I received this book free from Netgalley in exchange for an honest review. This does not affect my opinion of the book or the content of my review.Plus One by Elizabeth Fama
Published by Farrar Straus and Giroux (BYR) on April 8, 2014
Genres: Alternate Reality, Political Drama, Romance
Divided by day and night and on the run from authorities, star-crossed young lovers unearth a sinister conspiracy in this compelling romantic thriller.
Seventeen-year-old Soleil Le Coeur is a Smudge—a night dweller prohibited by law from going out during the day. When she fakes an injury in order to get access to and kidnap her newborn niece—a day dweller, or Ray—she sets in motion a fast-paced adventure that will bring her into conflict with the powerful lawmakers who order her world, and draw her together with the boy she was destined to fall in love with, but who is also a Ray.
Set in a vivid alternate reality and peopled with complex, deeply human characters on both sides of the day-night divide, Plus One is a brilliantly imagined drama of individual liberty and civil rights, and a fast-paced romantic adventure story.
In an alternate reality following the 1918 flu pandemic, Soleil Le Coeur concocts a desperate plan to kidnap her newborn niece so that her grandfather is able to hold her one last time before he dies. Her plan goes foul when she finds herself embroiled in a political feud between opposing Night and Day groups.
When the 1918 flu epidemic began wreaking havoc on the population, the President divided the medical teams into day and night to keep up with the work required. The results were so positive that this divide between day and night was applied to the rest of society. Because the amount of people awake during the day were cut in half, public transportation was less crowded and ended up decelerating the spread of the disease. The divide continued even after the flu epidemic had been dealt with. I really loved the setting of this world because while it was simple it was explained well and felt incredibly realistic.
Plus One is told from the point of view of Soleil, a fantastic character that I loved from the very first page. She’s impulsive and snarky and will do anything for her Poppu, the only family she has left. It’s commendable, even with the ridiculous scheme she comes up with. We’re given flashback scenes throughout the novel that tells the tale of her past and how she’s come to be alone with her grandfather and that makes her actions all the more poignant.
“I didn’t mind going straight to nothing a few days earlier, so that Poppu could hold his great-granddaughter before he died.”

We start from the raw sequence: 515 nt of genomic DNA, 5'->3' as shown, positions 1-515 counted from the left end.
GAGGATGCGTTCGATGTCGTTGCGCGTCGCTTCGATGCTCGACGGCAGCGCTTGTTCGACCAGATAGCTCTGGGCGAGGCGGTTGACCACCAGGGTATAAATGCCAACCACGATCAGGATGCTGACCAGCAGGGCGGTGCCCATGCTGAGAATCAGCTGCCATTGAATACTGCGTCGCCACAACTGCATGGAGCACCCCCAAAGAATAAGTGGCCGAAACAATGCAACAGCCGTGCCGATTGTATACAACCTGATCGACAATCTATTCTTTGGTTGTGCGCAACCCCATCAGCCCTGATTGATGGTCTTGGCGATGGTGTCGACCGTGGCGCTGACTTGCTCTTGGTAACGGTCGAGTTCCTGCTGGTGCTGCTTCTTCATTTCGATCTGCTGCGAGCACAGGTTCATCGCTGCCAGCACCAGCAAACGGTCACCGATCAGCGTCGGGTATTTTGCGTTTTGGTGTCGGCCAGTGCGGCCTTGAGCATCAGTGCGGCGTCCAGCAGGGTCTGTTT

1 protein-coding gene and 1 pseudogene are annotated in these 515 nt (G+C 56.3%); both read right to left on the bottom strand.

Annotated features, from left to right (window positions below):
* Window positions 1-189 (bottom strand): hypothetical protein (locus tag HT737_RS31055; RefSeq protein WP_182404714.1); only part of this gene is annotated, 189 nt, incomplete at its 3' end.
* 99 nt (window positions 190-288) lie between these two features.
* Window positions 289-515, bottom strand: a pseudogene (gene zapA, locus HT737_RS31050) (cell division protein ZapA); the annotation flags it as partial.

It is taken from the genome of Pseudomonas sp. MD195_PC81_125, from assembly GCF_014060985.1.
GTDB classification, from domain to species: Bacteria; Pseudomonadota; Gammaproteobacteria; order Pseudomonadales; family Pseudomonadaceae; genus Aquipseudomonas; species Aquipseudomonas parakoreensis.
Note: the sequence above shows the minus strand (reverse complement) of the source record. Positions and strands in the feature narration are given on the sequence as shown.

I understood her intentions, but I felt the kidnapping of the baby was completely nonsensical. It was also too flimsy of a storyline to be the entirety of the plot. Her ability to steal the baby initially and her continued evasion of the government was pretty implausible as well. This ended up being much more of a political drama/soap-opera than I anticipated and was very disappointed by this.
It’s kind of funny but I find myself typically complaining about the romances in stories and how they seem to overtake the plot. With Plus One it happens to be the complete opposite where I’m complaining about the lack of romance/swoons but I think this is because I went into this story expecting a ‘star-crossed‘ love, plus just look at the cover I mean come on. Soleil and D’Arcy dislike each other at first and use nicknames to identify one another (She is Plus One and he is Day Boy) which quickly became tiresome. It’s a case of opposites attract but the actual romance doesn’t happen until very late in the book. The two possess a connection (that isn’t realized until later) which prevents their romance from veering too far into insta-love territory but that connection still failed to generate the swoons I was looking for. Their relationship does get serious fairly quickly though and there were a few lines that caused much consternation.
‘D’Arcy was like a planet to my meteor. The gravitational pull was similar to a hurtling sensation. My body needed to collide with his. And, the universe be praised, this planet welcomed the impact.’
‘He drank from it and handed it back. I rested my lips on the rim of the bottle before I drank, trying to differentiate between the warm wetness of the water and the warm wetness of his mouth, disappointed that I couldn’t.’
There was one particularly violent scene that had me completely flummoxed as to it’s reason for being a part of the story. I suppose violence doesn’t always have to possess a meaning but it felt out of place and gratuitous in regards to the rest of the story. Overall this was a very mature YA read and I was shocked yet impressed to see sex portrayed so openly.
Admittedly, the cover is the sole reason I read this. That gorgeous cover promised swoons and all the feels yet the book itself never lived up to it. The ending is left open-ended but possesses an impressive and unexpected resolution that was my favorite aspect of the novel. Plus One was an enjoyable read for the most part but I was definitely expecting more.